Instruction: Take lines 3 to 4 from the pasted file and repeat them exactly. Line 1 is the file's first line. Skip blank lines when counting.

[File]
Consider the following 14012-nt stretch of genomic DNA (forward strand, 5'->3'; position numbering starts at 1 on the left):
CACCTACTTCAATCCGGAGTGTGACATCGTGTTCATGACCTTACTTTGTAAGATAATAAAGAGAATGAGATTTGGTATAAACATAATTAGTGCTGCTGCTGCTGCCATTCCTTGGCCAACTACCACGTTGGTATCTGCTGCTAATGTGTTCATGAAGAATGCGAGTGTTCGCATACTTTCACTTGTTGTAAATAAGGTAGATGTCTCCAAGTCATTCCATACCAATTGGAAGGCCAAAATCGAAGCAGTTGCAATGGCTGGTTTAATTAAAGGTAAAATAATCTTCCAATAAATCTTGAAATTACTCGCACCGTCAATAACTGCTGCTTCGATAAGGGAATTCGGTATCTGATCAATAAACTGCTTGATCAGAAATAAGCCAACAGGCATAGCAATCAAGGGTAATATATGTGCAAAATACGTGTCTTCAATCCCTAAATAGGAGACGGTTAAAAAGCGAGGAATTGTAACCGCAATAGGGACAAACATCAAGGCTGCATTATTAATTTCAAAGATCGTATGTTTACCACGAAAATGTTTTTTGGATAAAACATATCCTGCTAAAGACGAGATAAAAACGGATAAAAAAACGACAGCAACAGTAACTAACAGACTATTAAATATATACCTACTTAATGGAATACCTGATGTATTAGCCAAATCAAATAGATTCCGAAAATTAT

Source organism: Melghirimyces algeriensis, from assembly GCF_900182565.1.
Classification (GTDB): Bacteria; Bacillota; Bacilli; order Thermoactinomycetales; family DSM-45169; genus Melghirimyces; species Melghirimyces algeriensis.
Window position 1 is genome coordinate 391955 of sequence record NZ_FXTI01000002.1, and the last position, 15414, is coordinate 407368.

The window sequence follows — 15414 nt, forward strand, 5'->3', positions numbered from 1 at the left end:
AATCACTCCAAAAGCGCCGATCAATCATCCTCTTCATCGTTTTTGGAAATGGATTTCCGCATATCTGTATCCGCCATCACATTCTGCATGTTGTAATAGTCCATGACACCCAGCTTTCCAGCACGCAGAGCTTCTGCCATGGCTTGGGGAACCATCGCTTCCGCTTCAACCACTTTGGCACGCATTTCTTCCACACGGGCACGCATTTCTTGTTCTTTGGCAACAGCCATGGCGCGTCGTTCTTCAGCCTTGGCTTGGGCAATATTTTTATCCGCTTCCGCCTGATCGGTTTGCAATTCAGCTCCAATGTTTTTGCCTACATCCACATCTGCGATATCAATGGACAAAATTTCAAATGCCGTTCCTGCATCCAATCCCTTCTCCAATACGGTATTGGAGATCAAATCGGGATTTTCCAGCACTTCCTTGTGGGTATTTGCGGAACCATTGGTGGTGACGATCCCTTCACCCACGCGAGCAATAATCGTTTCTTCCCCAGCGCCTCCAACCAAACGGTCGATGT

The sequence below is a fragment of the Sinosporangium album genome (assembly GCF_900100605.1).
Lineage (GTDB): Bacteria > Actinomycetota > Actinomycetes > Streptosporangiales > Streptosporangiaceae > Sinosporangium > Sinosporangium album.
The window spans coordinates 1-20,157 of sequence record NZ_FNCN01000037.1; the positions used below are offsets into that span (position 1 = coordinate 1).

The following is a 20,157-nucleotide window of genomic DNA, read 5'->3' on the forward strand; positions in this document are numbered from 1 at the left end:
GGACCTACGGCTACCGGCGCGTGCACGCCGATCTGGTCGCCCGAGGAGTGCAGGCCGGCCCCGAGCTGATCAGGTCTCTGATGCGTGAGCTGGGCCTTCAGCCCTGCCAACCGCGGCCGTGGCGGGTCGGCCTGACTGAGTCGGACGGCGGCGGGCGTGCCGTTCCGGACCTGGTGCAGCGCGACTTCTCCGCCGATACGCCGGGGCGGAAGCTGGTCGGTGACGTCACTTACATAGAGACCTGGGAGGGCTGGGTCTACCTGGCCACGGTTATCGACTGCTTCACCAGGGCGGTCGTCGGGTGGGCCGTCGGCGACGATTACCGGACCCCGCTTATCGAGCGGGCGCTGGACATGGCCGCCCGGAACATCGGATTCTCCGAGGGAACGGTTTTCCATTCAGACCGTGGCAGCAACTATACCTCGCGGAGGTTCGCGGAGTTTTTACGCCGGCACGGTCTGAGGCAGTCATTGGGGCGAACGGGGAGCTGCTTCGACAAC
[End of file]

Source organism: Melghirimyces algeriensis, from assembly GCF_900182565.1.
Classification (GTDB): Bacteria; Bacillota; Bacilli; order Thermoactinomycetales; family DSM-45169; genus Melghirimyces; species Melghirimyces algeriensis.